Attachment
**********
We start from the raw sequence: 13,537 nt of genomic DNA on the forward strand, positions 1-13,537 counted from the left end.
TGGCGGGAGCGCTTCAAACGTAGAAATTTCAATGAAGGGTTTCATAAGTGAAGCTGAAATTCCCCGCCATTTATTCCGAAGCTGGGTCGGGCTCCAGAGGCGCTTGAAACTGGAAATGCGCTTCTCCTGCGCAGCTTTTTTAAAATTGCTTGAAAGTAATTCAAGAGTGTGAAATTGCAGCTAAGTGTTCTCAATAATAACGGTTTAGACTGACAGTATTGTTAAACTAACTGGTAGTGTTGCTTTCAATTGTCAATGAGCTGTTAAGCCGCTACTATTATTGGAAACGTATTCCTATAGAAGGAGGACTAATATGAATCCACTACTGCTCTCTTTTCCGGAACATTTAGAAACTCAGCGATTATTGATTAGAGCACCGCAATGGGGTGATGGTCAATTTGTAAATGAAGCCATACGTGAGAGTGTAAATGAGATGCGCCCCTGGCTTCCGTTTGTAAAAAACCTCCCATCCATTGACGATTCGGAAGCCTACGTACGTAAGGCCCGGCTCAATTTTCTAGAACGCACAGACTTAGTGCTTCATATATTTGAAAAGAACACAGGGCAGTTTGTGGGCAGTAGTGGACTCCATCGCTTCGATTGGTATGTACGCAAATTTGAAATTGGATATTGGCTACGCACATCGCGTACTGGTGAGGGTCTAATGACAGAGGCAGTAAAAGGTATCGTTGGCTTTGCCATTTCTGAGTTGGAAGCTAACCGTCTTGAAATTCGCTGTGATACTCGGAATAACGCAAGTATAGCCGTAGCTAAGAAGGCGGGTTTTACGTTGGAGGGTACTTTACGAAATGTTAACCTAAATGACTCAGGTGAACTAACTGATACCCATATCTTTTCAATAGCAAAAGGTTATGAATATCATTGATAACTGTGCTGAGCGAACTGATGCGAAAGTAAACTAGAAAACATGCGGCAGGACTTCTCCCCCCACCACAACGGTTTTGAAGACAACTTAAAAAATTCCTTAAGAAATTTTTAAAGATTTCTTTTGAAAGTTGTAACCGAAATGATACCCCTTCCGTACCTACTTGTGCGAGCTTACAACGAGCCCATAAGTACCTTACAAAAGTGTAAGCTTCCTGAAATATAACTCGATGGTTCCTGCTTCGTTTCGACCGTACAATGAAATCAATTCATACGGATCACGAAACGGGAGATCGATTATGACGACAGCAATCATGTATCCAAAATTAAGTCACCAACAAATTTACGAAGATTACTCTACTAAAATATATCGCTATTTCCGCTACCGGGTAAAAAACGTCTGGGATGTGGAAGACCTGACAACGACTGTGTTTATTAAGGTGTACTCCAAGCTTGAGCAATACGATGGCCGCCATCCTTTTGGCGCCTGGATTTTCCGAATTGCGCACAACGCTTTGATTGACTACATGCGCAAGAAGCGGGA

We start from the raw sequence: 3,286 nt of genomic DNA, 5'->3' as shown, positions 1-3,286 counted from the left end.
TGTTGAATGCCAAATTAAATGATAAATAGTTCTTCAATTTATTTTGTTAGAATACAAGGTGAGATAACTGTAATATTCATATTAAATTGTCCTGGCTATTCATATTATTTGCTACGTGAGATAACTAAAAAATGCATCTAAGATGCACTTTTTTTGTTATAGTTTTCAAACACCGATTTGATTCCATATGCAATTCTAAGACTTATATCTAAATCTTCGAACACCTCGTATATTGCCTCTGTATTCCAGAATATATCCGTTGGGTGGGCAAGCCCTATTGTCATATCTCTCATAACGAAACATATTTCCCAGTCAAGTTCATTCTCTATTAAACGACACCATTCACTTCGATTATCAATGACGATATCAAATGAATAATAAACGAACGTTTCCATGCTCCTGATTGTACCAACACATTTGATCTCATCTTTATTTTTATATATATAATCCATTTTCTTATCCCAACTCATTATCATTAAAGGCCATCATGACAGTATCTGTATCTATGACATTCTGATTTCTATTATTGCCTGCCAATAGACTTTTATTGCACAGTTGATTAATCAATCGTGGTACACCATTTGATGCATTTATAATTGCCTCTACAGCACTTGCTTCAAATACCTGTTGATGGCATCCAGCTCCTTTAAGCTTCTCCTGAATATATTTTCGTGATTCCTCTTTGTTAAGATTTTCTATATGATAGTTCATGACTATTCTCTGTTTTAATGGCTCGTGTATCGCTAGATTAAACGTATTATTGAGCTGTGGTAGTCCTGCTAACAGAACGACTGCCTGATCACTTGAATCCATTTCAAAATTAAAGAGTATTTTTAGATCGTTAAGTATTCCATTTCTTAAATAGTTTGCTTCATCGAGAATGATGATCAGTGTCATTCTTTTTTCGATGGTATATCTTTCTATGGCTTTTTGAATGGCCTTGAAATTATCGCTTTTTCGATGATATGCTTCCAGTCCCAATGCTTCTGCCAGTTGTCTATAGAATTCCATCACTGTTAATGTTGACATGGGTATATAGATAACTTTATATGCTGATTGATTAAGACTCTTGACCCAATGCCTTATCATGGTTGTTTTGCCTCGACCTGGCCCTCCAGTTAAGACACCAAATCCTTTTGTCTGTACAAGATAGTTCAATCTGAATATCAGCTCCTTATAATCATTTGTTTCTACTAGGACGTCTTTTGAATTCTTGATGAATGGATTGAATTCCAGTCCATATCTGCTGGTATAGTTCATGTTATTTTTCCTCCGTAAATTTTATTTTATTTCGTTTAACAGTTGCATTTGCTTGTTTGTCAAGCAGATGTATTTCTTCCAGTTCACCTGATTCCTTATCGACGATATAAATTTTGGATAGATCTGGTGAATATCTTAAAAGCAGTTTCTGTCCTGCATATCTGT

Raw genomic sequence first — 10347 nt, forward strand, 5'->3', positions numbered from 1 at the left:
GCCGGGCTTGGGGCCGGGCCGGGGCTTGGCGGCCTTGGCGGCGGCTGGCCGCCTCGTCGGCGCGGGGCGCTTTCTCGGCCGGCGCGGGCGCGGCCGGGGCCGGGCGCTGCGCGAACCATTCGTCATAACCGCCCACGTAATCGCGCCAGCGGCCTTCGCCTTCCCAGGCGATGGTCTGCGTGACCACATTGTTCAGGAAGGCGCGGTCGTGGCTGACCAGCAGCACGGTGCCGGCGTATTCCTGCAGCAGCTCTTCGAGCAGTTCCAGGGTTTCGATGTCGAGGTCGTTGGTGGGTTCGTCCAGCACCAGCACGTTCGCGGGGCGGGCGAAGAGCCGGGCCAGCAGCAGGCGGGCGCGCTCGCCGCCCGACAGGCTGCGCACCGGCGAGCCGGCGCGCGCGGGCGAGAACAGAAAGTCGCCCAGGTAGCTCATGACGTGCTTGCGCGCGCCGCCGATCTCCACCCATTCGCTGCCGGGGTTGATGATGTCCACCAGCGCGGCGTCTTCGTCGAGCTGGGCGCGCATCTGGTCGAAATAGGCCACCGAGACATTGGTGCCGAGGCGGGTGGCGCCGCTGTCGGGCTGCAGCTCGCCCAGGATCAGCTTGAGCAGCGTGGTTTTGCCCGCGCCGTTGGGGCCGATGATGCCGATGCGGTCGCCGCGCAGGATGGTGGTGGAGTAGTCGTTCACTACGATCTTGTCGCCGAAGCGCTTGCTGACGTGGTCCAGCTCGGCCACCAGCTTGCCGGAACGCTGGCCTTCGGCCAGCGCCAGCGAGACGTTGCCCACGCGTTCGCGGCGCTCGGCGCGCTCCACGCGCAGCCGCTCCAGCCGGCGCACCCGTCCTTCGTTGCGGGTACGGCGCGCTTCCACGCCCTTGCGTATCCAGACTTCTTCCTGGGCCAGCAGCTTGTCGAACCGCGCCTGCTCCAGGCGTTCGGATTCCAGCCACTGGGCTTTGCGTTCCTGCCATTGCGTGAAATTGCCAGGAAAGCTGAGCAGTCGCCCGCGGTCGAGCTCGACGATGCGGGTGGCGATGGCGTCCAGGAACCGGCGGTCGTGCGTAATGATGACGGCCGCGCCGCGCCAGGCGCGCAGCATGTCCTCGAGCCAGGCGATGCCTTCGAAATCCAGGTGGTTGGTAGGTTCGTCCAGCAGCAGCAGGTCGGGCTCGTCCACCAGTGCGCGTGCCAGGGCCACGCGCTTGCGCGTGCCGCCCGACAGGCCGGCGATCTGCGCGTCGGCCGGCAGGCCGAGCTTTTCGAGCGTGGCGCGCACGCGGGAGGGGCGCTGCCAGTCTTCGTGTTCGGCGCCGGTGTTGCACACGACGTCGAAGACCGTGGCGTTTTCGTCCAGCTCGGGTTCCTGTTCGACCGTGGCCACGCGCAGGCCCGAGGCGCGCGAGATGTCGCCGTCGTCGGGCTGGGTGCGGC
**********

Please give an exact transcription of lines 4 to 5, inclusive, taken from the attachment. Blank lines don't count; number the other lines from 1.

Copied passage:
TGTTGAATGCCAAATTAAATGATAAATAGTTCTTCAATTTATTTTGTTAGAATACAAGGTGAGATAACTGTAATATTCATATTAAATTGTCCTGGCTATTCATATTATTTGCTACGTGAGATAACTAAAAAATGCATCTAAGATGCACTTTTTTTGTTATAGTTTTCAAACACCGATTTGATTCCATATGCAATTCTAAGACTTATATCTAAATCTTCGAACACCTCGTATATTGCCTCTGTATTCCAGAATATATCCGTTGGGTGGGCAAGCCCTATTGTCATATCTCTCATAACGAAACATATTTCCCAGTCAAGTTCATTCTCTATTAAACGACACCATTCACTTCGATTATCAATGACGATATCAAATGAATAATAAACGAACGTTTCCATGCTCCTGATTGTACCAACACATTTGATCTCATCTTTATTTTTATATATATAATCCATTTTCTTATCCCAACTCATTATCATTAAAGGCCATCATGACAGTATCTGTATCTATGACATTCTGATTTCTATTATTGCCTGCCAATAGACTTTTATTGCACAGTTGATTAATCAATCGTGGTACACCATTTGATGCATTTATAATTGCCTCTACAGCACTTGCTTCAAATACCTGTTGATGGCATCCAGCTCCTTTAAGCTTCTCCTGAATATATTTTCGTGATTCCTCTTTGTTAAGATTTTCTATATGATAGTTCATGACTATTCTCTGTTTTAATGGCTCGTGTATCGCTAGATTAAACGTATTATTGAGCTGTGGTAGTCCTGCTAACAGAACGACTGCCTGATCACTTGAATCCATTTCAAAATTAAAGAGTATTTTTAGATCGTTAAGTATTCCATTTCTTAAATAGTTTGCTTCATCGAGAATGATGATCAGTGTCATTCTTTTTTCGATGGTATATCTTTCTATGGCTTTTTGAATGGCCTTGAAATTATCGCTTTTTCGATGATATGCTTCCAGTCCCAATGCTTCTGCCAGTTGTCTATAGAATTCCATCACTGTTAATGTTGACATGGGTATATAGATAACTTTATATGCTGATTGATTAAGACTCTTGACCCAATGCCTTATCATGGTTGTTTTGCCTCGACCTGGCCCTCCAGTTAAGACACCAAATCCTTTTGTCTGTACAAGATAGTTCAATCTGAATATCAGCTCCTTATAATCATTTGTTTCTACTAGGACGTCTTTTGAATTCTTGATGAATGGATTGAATTCCAGTCCATATCTGCTGGTATAGTTCATGTTATTTTTCCTCCGTAAATTTTATTTTATTTCGTTTAACAGTTGCATTTGCTTGTTTGTCAAGCAGATGTATTTCTTCCAGTTCACCTGATTCCTTATCGACGATATAAATTTTGGATAGATCTGGTGAATATCTTAAAAGCAGTTTCTGTCCTGCATATCTGT

Raw genomic sequence first — 10347 nt, forward strand, 5'->3', positions numbered from 1 at the left: